Every major reform causes inconvenience. And the massive demonetisation drive started by the Indian government by abolishing Rs. 500 and Rs. 1000 notes overnight is causing inconvenience to a lot of people, including the ecommerce industry.
Sales drop by 30%
The major chunk (close to 60-70%) of online orders is placed using cash-on-delivery payment method. After higher denomination currency notes became illegal, etailers immediately discontinued COD service and many customers cancelled their COD orders.
Even after the service is resumed, and alternate digital payment methods are being made available to customers, the business is still slow as people want to preserve their cash for emergencies and basic needs.
According to research and consulting firm RedSeer, ecommerce sales have slumped by 30%.
“November is going to be a slump even if COD is fully reintroduced next week. While we estimate e-commerce will lose 6-10% of its estimated orders, the loss of gross merchandise value will be lower since cash orders are usually of lower value,” said Anil Kumar, CEO at RedSeer Consulting.
Following a record-breaking festive season sales in October, the November figures aren’t going to be very high for ecommerce leaders Flipkart, Amazon, Snapdeal, Shopclues and others. Snapdeal’s co-founder Kunal Bahl recently admitted that cash-on-delivery business has been hit due to demonetisation.
As per KPMG, 60 lakh orders are stuck in the middle of this currency crunch. The ecommerce logistics & supply chain is also affected due to lack of cash.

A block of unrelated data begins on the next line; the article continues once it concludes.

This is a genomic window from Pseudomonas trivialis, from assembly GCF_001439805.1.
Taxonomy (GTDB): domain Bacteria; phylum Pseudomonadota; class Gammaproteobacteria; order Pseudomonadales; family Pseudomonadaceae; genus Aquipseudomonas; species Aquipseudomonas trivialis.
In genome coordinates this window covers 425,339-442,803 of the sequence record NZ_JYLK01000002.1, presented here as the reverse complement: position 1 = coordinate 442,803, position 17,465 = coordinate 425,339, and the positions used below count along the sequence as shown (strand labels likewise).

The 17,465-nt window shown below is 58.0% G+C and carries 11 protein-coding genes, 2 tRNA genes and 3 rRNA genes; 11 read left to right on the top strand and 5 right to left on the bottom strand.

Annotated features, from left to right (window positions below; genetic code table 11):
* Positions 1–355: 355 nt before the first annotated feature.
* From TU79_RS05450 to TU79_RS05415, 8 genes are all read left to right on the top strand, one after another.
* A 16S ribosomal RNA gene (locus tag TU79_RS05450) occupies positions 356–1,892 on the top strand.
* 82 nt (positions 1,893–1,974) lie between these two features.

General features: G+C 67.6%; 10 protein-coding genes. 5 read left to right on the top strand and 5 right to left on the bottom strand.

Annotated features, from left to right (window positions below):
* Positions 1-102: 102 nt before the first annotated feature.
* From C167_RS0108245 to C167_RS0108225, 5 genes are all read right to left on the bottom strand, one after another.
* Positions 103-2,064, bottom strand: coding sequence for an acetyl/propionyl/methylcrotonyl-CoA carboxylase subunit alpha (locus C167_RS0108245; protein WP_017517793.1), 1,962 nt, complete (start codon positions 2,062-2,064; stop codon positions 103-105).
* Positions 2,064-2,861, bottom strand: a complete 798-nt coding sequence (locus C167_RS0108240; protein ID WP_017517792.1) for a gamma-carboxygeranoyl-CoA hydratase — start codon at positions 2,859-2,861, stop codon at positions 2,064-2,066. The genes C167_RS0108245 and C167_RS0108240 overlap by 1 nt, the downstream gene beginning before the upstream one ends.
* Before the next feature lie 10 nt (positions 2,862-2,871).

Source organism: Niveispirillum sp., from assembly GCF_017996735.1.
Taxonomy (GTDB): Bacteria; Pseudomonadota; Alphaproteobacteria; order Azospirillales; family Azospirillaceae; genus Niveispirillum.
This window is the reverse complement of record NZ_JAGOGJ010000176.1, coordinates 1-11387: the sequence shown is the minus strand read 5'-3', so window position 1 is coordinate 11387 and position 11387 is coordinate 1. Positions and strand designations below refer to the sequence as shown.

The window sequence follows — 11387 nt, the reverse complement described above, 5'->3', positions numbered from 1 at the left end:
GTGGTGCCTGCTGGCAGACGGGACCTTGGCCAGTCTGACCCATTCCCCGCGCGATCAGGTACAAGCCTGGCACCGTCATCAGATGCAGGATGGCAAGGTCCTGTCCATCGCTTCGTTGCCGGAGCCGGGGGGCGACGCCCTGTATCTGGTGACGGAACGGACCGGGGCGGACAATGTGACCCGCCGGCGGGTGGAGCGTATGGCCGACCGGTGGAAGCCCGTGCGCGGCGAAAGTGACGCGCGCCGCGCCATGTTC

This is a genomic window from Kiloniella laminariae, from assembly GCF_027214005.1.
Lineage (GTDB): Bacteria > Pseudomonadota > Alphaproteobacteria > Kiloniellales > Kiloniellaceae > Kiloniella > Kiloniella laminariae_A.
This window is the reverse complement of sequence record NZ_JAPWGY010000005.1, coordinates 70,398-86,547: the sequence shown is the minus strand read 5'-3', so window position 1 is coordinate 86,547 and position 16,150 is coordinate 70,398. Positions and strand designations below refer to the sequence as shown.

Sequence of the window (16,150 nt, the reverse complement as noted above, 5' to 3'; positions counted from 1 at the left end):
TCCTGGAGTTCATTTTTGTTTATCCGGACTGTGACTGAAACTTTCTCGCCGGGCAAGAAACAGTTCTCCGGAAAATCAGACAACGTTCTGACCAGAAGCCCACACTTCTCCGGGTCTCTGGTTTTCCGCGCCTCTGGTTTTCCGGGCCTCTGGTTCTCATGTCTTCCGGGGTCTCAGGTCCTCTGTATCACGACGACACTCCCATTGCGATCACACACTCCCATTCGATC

“The drop in business across the board is real. While we are supportive of (demonetisation), the move is painful for us in the short term. It will take 45-60 days to stabilise,” stated Shopclues’ CEO Sanjay Sethi.
Sellers urge government to provide solution
Online sellers’ lobby group All India Online Vendors Association (AIOVA) informs IOS that there’s 80% drop in total orders and it will continue until the currency situation normalizes as people will not use new notes due to scarcity. Vendors believe that the ecommerce industry is facing issues in spite of having technological and logistic infrastructure to take care of current situation.
The association has reached out to Saurabh Garg, Joint Secretary (Currency & Investement), Department of Economic Affairs, Ministry of Finance. In its email to Garg, the group wrote, “Our industry is dying a slow death. It doesn’t have the buffer to survive for 10-15 days at a stretch. Please keep in mind more than 2 million families who are dependent on this industry for their livelihood. Crash of this industry will also lead to crash of logistic companies and trouble for India Post.”
AIOVA has proposed a solution to bring some temporary relief.
“We have made a technological platform which is linked to Aadhar and ecommerce marketplaces, which can be used to authenticate transactions of COD. If government notifies that such authenticated transactions are allowed for use of old currency, it can help saving our industry, help government in phasing put old notes without using much physical infrastructure or providing new notes, provide real time data to agencies,” reveals AIOVA’s spokesperson to IOS.
When asked how the proposed system will work, the spokesperson shares,
“If customer selects COD as mode of payment. Then he will be taken to a secure portal, where he shall enter his aadhar number. Aadhar system will send an OTP to the customer which will be required to authenticate the transaction. The order would be confirmed only when the OTP is correct.”